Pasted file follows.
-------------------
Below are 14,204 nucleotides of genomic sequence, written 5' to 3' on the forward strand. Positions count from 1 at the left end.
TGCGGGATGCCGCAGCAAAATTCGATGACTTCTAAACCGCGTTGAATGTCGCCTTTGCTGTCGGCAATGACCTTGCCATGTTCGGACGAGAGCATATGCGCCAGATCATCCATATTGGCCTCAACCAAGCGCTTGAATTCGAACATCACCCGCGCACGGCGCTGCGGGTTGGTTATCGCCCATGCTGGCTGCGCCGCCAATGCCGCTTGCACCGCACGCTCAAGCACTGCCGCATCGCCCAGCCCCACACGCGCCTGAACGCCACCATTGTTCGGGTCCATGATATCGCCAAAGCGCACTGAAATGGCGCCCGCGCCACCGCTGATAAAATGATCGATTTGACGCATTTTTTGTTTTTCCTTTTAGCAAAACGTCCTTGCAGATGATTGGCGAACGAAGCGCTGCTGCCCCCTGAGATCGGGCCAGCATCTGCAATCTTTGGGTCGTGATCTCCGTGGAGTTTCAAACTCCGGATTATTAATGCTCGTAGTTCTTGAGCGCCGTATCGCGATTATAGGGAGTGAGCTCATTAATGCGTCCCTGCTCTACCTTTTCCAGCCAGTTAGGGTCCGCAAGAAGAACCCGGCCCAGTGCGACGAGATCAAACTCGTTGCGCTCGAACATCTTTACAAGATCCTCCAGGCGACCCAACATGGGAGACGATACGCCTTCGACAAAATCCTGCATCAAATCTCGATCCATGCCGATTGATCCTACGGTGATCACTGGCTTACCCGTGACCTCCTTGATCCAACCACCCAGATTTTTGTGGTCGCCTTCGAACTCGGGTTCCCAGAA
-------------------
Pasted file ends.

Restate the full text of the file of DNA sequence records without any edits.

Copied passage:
Below are 14,204 nucleotides of genomic sequence, written 5' to 3' on the forward strand. Positions count from 1 at the left end.
TGCGGGATGCCGCAGCAAAATTCGATGACTTCTAAACCGCGTTGAATGTCGCCTTTGCTGTCGGCAATGACCTTGCCATGTTCGGACGAGAGCATATGCGCCAGATCATCCATATTGGCCTCAACCAAGCGCTTGAATTCGAACATCACCCGCGCACGGCGCTGCGGGTTGGTTATCGCCCATGCTGGCTGCGCCGCCAATGCCGCTTGCACCGCACGCTCAAGCACTGCCGCATCGCCCAGCCCCACACGCGCCTGAACGCCACCATTGTTCGGGTCCATGATATCGCCAAAGCGCACTGAAATGGCGCCCGCGCCACCGCTGATAAAATGATCGATTTGACGCATTTTTTGTTTTTCCTTTTAGCAAAACGTCCTTGCAGATGATTGGCGAACGAAGCGCTGCTGCCCCCTGAGATCGGGCCAGCATCTGCAATCTTTGGGTCGTGATCTCCGTGGAGTTTCAAACTCCGGATTATTAATGCTCGTAGTTCTTGAGCGCCGTATCGCGATTATAGGGAGTGAGCTCATTAATGCGTCCCTGCTCTACCTTTTCCAGCCAGTTAGGGTCCGCAAGAAGAACCCGGCCCAGTGCGACGAGATCAAACTCGTTGCGCTCGAACATCTTTACAAGATCCTCCAGGCGACCCAACATGGGAGACGATACGCCTTCGACAAAATCCTGCATCAAATCTCGATCCATGCCGATTGATCCTACGGTGATCACTGGCTTACCCGTGACCTCCTTGATCCAACCACCCAGATTTTTGTGGTCGCCTTCGAACTCGGGTTCCCAGAA